[Green Building Law Update is achieving another first:  our first guest post!  Christopher G. Hill is a Virginia construction attorney and recently started a legal blog, Construction Law Musings.  I first met Chris through Twitter and I appreciate his willingness to discuss green building legal issues.]

By:  Christopher G. Hill   Lately terms such as LEED (Leadership in Energy and Environmental Design) and Green Building have been thrown about in the press, by politicians, and by local zoning and building officials in Virginia.    Nationally, the Obama administration has shown support for green building.  Locally, the Richmond City Counsel recently passed Resolution 2008 R 152 that will require all new city buildings to meet the LEED Silver Rating (defined by the U. S. Green Building Council (“USGBC”)) by 2010.  Tim Kaine, the Governor of Virginia, issued Executive Order 48 indicating his support for green building and the LEED standards and has recently shown support for the use of green related job creation in the face of the recent recession.  Other localities, notably Arlington, Virginia, have passed building code standards or zoning ordinances requiring green certification.  In short, green building is here to stay.


Aside from the governmental impetus to learn green building techniques, two factors require that Virginia contractors learn to build green.  These two factors are simply 1.  project owners want green buildings and 2.  those contractors that do not keep up with the “greening” of construction are likely to fall behind and struggle to stay afloat in today’s economy.


Project owners want green buildings for many reasons.  Owners want to be seen as environmentally friendly and civic minded.  Additionally, and possibly more importantly, owners save money (both initially and over time) by building green.  As an example, use of integrated green building methods requires less up front costs for irrigation piping and the like and leads to use of less than one quarter of the water that a non-green building uses according to a recent study.  Lower water usage means lower operating costs.  Couple these factors with tax incentives and the like provided by the government and the benefits of green building to owners are obvious.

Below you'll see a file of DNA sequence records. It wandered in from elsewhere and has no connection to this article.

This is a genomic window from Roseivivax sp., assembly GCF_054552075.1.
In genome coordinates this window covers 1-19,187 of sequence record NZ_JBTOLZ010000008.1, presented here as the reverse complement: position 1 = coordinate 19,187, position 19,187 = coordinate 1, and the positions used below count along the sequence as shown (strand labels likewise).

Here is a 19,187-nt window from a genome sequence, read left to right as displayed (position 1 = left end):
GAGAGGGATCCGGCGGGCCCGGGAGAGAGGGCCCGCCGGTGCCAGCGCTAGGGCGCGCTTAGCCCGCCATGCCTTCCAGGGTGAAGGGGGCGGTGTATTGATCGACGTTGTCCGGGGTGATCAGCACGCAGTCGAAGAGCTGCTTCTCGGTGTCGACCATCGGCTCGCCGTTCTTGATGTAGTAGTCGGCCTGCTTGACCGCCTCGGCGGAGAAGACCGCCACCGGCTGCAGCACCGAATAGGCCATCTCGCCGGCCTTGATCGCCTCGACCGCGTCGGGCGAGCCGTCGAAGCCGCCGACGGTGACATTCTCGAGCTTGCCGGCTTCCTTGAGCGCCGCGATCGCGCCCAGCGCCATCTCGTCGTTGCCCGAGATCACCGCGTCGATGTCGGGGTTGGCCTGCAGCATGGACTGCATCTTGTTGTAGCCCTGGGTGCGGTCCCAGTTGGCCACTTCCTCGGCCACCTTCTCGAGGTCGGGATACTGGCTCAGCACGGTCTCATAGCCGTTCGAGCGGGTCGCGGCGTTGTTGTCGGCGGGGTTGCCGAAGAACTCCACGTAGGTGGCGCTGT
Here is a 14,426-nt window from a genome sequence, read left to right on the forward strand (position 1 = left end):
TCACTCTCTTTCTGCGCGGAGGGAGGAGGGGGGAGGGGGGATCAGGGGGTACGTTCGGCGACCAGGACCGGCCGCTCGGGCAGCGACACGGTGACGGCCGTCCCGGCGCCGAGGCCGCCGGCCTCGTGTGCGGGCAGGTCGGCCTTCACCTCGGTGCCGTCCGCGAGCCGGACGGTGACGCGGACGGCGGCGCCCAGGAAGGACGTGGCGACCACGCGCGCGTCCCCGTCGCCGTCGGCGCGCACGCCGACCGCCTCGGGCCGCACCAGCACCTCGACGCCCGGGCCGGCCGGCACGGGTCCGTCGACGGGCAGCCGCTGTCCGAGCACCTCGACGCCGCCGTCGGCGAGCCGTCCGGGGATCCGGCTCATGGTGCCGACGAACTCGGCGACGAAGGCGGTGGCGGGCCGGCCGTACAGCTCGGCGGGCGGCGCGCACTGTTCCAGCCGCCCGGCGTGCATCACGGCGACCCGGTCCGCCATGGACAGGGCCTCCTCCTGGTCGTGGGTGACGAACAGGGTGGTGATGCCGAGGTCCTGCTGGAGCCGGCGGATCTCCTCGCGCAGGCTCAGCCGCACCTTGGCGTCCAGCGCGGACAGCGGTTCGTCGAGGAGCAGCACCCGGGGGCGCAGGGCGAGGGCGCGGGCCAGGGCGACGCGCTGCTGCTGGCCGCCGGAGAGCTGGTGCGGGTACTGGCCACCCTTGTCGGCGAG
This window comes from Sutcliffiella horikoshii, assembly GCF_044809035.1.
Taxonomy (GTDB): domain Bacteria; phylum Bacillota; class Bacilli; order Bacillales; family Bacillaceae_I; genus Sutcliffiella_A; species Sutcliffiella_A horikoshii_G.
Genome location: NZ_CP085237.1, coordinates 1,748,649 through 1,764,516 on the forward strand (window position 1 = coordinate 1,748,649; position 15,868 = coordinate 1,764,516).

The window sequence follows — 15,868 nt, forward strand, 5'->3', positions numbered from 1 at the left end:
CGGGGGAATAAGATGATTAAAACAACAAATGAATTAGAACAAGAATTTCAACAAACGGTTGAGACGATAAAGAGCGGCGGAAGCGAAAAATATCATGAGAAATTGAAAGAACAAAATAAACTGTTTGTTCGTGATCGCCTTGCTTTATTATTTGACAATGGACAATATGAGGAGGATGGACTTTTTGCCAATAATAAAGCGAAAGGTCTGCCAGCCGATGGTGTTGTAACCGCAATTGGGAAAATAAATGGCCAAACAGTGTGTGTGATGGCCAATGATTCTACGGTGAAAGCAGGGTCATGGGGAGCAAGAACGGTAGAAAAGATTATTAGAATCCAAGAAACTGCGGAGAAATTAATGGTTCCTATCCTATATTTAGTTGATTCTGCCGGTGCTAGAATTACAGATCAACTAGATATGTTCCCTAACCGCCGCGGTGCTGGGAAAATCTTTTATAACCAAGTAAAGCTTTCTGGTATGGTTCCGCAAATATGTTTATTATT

Because of the environmental benefits and cost savings inherent in a green building approach, contractors versed in green building can sell their services more readily than those that do not.  First of all, a “green” contractor will be among a limited set of contractors to whom an owner seeking green certification for its building will look.  Second of all, if an owner asks you for input, you can sell him or her on the benefits of your services over a comparable non-“green” contractor.  In both of these instances, being knowledgeable in green construction and its benefits will serve your business well.


As always, be sure to consult with a legal professional regarding the contract requirements on such a project before bidding on the job to avoid headaches at the end of the project.  As with any new area of business, you are better off anticipating issues rather than responding to them.